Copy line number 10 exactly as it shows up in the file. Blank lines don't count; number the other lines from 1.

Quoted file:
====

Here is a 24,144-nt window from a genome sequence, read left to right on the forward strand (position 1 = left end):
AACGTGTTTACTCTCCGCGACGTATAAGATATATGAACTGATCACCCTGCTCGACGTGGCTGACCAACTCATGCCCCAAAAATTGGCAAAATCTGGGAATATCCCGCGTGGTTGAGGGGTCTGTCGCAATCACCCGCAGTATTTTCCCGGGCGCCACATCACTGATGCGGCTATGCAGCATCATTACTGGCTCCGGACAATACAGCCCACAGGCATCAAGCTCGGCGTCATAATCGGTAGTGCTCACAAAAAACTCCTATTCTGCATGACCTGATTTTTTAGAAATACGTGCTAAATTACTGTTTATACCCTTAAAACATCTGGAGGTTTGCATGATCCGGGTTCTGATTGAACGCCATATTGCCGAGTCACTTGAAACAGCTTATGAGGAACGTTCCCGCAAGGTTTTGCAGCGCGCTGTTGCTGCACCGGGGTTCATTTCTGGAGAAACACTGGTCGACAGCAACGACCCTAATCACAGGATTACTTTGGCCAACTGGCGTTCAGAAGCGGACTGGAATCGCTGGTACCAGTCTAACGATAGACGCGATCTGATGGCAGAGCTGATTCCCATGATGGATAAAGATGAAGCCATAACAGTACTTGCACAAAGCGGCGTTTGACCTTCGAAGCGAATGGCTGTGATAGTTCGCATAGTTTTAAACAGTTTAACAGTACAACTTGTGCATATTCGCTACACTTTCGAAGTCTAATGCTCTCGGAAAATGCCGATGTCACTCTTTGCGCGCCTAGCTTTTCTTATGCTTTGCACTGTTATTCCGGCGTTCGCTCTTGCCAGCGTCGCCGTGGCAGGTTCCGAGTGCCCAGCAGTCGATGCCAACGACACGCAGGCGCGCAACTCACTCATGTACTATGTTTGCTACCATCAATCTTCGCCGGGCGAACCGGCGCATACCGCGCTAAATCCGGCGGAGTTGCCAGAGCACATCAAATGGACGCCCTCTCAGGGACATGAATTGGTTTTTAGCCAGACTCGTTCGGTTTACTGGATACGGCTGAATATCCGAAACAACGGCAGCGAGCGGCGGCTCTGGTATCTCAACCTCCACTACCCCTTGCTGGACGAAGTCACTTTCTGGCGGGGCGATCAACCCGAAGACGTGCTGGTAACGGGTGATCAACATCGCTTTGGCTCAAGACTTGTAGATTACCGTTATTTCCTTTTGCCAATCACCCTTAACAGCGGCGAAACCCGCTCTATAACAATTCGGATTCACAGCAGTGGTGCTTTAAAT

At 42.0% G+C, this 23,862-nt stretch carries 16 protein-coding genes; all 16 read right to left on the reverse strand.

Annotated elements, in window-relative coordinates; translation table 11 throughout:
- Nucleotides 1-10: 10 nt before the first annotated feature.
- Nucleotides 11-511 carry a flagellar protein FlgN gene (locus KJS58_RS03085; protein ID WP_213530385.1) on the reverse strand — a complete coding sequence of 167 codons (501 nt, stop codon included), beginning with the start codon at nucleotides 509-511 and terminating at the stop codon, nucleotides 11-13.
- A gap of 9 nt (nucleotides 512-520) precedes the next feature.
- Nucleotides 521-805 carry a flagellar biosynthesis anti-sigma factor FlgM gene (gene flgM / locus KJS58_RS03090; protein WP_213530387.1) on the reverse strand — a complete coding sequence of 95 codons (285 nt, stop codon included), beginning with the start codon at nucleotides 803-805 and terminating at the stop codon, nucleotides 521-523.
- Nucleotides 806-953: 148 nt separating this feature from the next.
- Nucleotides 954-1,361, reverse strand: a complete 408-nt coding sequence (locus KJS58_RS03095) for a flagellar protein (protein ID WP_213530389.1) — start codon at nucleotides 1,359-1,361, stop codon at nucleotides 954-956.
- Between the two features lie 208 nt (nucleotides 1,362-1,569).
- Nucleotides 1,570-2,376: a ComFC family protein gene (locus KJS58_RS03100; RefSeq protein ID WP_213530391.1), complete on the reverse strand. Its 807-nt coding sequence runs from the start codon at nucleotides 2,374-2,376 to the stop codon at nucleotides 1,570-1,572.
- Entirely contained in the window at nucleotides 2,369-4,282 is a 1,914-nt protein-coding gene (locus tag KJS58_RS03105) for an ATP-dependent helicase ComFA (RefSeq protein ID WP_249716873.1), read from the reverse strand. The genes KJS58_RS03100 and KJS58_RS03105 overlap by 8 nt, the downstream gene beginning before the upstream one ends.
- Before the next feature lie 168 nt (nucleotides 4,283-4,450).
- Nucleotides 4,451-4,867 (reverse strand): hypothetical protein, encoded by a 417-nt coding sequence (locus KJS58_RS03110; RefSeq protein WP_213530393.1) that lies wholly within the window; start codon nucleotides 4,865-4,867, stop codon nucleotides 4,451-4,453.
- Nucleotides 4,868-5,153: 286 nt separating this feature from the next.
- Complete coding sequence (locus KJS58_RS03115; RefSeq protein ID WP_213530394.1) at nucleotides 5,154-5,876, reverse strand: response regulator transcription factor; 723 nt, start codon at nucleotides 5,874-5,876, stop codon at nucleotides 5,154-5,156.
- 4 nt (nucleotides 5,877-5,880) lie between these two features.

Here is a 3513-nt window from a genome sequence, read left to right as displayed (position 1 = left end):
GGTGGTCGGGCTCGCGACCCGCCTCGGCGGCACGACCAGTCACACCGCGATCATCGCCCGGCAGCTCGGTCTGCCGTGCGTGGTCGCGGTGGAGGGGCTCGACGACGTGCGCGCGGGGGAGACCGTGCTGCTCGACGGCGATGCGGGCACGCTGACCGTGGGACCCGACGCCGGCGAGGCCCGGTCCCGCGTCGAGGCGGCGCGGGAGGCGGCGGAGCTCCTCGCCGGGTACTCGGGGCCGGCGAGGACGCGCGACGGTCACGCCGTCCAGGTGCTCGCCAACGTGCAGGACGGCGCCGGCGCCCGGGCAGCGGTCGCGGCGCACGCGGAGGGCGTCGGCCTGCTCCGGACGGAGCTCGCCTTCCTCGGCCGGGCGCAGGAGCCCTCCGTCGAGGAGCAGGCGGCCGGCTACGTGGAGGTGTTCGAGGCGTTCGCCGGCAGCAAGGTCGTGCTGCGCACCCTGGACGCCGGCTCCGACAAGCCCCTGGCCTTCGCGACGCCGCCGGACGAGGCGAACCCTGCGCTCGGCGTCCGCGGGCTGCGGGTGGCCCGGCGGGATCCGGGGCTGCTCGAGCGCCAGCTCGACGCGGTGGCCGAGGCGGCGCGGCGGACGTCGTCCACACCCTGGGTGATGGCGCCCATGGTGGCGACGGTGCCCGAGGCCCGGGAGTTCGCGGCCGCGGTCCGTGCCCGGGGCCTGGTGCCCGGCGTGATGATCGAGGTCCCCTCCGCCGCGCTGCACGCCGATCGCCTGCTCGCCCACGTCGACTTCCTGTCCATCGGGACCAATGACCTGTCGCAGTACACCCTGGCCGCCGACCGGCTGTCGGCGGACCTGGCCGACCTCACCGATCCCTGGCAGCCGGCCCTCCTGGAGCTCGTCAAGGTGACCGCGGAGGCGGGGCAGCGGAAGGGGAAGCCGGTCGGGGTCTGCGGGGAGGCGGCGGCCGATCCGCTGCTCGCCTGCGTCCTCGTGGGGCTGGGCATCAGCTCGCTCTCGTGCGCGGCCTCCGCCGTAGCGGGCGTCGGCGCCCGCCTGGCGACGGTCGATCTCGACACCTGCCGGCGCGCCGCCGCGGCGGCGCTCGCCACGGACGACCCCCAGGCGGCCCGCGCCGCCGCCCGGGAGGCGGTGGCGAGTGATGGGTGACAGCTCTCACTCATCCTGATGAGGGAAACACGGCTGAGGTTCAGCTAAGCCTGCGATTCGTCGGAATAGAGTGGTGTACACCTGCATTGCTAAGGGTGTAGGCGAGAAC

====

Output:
- Nucleotides 954-1,361, reverse strand: a complete 408-nt coding sequence (locus KJS58_RS03095) for a flagellar protein (protein ID WP_213530389.1) — start codon at nucleotides 1,359-1,361, stop codon at nucleotides 954-956.